Measure Twice, Buy Once
Before you head out to the farm or tree lot, make sure you know just what size tree you can fit in your house. Measure the height of your ceiling, but remember to subtract the height of your stand and the tree topper you want to use to get the maximum tree height you can fit. Also clear the space where you'll put the tree and see how deep it is. Different species are different girths, so you want to be sure you won't be squishing the branches against the wall. And keep an eye on the size of your stand. You want to be sure the trunk of your tree will fit in it, and that it's big enough to keep your tree upright. If you're upgrading to a larger tree this year, you may need to invest in a bigger stand. Failure to measure accurately and you could have a tell-tail sign of the mistake: "If you go to someone's house and there is a big, brown streak across the ceiling," says Roger. "That's usually where they stood up a Christmas tree that was too tall."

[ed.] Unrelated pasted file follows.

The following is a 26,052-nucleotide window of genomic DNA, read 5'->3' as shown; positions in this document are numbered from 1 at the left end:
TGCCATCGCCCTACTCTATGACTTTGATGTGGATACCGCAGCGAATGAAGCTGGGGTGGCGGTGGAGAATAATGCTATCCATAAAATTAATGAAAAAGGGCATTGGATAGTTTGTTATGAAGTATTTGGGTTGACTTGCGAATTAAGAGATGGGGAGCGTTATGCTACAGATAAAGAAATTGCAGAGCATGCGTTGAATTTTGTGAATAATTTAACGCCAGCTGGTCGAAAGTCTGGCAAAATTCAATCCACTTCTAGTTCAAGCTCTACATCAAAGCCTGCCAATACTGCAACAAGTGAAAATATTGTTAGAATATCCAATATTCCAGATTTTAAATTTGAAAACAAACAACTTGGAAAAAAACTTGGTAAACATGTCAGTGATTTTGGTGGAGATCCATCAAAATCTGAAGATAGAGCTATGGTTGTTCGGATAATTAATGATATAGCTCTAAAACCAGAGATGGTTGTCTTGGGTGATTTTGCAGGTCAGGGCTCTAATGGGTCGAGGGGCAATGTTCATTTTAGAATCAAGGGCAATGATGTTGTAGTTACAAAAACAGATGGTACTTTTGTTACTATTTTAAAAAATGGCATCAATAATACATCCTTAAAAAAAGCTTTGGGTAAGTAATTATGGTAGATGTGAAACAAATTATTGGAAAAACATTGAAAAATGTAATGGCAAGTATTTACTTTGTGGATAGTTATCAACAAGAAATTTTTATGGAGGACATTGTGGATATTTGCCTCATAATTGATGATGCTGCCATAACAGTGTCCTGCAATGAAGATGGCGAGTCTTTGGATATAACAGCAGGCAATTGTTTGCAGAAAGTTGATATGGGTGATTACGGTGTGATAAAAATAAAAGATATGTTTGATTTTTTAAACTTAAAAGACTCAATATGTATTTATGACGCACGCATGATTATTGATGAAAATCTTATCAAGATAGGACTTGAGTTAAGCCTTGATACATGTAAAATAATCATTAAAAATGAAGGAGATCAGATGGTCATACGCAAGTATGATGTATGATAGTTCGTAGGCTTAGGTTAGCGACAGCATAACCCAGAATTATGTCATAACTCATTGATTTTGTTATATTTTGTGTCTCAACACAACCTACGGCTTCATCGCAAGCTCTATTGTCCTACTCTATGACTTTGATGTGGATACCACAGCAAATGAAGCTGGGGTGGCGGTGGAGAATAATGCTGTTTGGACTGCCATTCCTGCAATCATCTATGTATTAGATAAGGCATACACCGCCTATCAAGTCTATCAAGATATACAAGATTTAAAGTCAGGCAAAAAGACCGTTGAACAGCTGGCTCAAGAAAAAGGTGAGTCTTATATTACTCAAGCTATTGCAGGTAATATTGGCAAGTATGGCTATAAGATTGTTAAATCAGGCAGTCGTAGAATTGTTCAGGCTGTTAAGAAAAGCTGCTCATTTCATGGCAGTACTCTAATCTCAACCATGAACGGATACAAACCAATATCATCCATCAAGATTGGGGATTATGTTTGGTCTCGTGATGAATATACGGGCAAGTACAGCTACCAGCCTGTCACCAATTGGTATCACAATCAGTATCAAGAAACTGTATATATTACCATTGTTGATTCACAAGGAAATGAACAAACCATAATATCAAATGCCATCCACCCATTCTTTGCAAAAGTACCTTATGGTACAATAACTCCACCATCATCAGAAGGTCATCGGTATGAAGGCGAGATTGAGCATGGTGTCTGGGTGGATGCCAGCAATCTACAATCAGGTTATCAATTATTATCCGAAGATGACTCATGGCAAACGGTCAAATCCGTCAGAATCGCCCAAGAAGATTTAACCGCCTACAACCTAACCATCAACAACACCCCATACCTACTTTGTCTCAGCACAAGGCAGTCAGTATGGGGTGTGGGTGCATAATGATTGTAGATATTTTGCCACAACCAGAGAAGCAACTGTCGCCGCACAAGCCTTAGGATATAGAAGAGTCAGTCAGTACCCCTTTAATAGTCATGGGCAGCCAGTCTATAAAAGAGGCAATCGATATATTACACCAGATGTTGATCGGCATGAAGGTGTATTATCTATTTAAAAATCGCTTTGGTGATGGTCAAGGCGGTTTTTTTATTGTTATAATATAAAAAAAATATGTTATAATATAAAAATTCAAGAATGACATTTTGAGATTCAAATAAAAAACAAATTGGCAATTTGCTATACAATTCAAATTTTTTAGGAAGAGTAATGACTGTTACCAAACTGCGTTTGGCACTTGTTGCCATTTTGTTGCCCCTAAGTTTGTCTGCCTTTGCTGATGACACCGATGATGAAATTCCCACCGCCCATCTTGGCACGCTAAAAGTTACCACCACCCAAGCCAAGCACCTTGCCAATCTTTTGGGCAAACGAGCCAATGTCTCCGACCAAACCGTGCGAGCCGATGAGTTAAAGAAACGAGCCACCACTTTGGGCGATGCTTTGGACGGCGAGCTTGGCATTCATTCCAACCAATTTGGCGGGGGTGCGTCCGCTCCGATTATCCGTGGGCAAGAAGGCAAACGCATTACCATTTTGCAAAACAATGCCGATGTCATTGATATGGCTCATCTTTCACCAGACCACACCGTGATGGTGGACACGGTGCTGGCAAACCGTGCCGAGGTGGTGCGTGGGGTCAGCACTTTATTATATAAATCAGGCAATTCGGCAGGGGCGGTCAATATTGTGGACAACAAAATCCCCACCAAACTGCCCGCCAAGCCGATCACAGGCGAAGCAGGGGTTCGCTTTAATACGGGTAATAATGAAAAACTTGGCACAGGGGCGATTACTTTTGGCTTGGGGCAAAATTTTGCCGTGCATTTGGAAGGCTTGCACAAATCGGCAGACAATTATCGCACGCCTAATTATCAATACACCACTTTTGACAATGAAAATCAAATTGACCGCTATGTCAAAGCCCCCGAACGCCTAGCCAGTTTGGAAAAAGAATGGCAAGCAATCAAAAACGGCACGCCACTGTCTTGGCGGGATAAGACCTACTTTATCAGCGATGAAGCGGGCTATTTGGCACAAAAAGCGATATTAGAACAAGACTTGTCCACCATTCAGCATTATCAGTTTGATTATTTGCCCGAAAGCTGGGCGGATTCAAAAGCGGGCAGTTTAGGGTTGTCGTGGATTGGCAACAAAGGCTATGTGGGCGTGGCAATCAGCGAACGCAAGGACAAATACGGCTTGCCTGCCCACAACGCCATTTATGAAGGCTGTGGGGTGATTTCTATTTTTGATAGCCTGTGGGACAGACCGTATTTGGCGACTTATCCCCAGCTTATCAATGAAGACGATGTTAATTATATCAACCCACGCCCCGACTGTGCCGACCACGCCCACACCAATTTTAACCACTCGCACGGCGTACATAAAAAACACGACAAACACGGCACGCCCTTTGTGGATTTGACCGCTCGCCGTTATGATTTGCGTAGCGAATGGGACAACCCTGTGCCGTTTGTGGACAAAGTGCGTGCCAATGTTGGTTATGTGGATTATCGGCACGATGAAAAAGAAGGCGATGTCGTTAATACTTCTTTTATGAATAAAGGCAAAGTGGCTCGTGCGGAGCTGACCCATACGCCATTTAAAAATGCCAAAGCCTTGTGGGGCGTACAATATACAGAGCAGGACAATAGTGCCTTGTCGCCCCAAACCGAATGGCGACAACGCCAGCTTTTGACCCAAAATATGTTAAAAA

For the freshest and healthiest tree, you should patronize an established tree farm or a lot that brings in trees from local farms. The ones that the farms sell are grown specifically to retain their needles. Most Christmas trees are cut about 3 to 4 weeks before they arrive on the lot—usually the weekend after Thanksgiving, according to Clarke Gernon, chairman of the National Christmas Tree Association.